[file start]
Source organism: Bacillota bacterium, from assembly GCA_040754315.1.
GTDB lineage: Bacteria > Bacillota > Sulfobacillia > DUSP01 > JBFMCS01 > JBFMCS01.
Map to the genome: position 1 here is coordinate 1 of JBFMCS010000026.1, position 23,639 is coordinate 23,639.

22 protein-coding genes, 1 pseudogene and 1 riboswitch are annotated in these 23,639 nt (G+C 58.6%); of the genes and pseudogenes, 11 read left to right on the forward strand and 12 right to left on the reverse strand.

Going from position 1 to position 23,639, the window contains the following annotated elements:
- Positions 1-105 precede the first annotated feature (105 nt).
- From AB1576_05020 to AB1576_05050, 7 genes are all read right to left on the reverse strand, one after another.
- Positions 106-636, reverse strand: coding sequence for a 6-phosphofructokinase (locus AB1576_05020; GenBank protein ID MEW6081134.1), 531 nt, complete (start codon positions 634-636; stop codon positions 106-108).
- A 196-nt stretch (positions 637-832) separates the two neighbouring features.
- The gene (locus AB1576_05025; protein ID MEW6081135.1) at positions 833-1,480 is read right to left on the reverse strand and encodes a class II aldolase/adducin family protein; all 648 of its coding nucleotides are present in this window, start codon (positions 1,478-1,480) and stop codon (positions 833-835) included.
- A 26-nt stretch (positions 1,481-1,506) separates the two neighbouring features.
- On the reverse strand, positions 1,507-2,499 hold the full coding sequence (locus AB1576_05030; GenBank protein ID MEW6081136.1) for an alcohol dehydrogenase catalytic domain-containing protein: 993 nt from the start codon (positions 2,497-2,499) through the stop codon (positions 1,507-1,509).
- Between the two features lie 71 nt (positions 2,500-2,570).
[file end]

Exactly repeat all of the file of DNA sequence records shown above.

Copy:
Source organism: Bacillota bacterium, from assembly GCA_040754315.1.
GTDB lineage: Bacteria > Bacillota > Sulfobacillia > DUSP01 > JBFMCS01 > JBFMCS01.
Map to the genome: position 1 here is coordinate 1 of JBFMCS010000026.1, position 23,639 is coordinate 23,639.

22 protein-coding genes, 1 pseudogene and 1 riboswitch are annotated in these 23,639 nt (G+C 58.6%); of the genes and pseudogenes, 11 read left to right on the forward strand and 12 right to left on the reverse strand.

Going from position 1 to position 23,639, the window contains the following annotated elements:
- Positions 1-105 precede the first annotated feature (105 nt).
- From AB1576_05020 to AB1576_05050, 7 genes are all read right to left on the reverse strand, one after another.
- Positions 106-636, reverse strand: coding sequence for a 6-phosphofructokinase (locus AB1576_05020; GenBank protein ID MEW6081134.1), 531 nt, complete (start codon positions 634-636; stop codon positions 106-108).
- A 196-nt stretch (positions 637-832) separates the two neighbouring features.
- The gene (locus AB1576_05025; protein ID MEW6081135.1) at positions 833-1,480 is read right to left on the reverse strand and encodes a class II aldolase/adducin family protein; all 648 of its coding nucleotides are present in this window, start codon (positions 1,478-1,480) and stop codon (positions 833-835) included.
- A 26-nt stretch (positions 1,481-1,506) separates the two neighbouring features.
- On the reverse strand, positions 1,507-2,499 hold the full coding sequence (locus AB1576_05030; GenBank protein ID MEW6081136.1) for an alcohol dehydrogenase catalytic domain-containing protein: 993 nt from the start codon (positions 2,497-2,499) through the stop codon (positions 1,507-1,509).
- Between the two features lie 71 nt (positions 2,500-2,570).